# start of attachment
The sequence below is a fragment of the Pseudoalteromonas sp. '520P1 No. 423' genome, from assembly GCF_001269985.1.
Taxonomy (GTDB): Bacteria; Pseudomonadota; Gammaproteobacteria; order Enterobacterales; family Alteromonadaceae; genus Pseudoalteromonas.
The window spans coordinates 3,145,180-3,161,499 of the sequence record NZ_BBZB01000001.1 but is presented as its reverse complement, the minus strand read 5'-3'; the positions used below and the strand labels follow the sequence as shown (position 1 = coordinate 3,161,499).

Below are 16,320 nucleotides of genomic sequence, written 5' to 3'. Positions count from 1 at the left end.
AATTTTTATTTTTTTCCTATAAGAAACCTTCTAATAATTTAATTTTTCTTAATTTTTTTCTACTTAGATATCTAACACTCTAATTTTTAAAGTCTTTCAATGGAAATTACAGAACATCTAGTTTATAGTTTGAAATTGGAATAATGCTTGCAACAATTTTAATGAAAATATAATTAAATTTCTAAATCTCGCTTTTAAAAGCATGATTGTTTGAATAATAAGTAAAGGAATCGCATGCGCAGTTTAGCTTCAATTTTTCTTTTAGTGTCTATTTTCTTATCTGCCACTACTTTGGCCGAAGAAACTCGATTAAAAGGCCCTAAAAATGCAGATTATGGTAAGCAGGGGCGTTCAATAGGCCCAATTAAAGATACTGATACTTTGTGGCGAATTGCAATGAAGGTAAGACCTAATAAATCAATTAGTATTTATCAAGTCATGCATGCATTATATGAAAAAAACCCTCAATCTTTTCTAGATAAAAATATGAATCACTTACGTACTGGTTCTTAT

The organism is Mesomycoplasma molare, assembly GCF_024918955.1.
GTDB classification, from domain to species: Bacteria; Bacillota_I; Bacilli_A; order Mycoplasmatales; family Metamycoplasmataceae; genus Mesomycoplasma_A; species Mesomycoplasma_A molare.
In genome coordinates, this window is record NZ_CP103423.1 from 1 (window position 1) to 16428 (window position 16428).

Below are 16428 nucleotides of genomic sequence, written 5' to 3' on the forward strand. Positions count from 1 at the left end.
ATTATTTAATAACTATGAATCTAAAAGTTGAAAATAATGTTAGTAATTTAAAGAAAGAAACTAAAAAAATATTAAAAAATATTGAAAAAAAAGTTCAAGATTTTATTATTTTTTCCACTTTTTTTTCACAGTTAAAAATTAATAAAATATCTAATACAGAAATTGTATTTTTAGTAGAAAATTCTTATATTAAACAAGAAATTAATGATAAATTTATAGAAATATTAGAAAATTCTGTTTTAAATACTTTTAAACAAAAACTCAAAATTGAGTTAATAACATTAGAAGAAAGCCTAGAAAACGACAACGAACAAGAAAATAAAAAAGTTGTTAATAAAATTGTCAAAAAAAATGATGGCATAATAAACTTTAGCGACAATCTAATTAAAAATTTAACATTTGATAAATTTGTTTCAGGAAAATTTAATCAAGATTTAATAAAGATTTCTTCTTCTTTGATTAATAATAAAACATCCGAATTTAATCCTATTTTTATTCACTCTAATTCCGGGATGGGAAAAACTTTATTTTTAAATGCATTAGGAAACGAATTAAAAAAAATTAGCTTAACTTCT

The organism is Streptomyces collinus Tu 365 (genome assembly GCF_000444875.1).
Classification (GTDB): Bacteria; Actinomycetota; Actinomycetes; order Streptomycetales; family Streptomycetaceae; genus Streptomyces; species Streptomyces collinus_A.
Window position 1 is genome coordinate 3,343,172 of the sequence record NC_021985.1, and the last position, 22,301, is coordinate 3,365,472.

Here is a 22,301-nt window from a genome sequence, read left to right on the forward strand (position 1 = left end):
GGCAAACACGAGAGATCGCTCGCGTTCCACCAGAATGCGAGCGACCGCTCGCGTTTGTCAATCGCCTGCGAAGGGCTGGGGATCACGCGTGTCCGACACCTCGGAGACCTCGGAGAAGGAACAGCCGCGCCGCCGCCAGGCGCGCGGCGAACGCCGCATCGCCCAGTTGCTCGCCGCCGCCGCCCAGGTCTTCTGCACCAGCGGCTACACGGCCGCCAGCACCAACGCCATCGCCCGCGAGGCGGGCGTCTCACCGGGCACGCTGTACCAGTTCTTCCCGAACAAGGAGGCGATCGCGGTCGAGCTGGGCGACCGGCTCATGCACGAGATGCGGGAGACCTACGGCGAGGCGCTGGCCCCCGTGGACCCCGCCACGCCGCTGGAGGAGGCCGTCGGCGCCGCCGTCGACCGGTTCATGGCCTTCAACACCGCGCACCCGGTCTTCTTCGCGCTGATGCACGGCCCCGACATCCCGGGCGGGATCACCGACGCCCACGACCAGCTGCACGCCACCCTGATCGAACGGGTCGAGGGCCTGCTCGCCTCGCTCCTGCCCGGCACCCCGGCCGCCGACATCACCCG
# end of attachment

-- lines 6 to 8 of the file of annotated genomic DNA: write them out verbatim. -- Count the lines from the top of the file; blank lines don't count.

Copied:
The organism is Mesomycoplasma molare, assembly GCF_024918955.1.
GTDB classification, from domain to species: Bacteria; Bacillota_I; Bacilli_A; order Mycoplasmatales; family Metamycoplasmataceae; genus Mesomycoplasma_A; species Mesomycoplasma_A molare.
In genome coordinates, this window is record NZ_CP103423.1 from 1 (window position 1) to 16428 (window position 16428).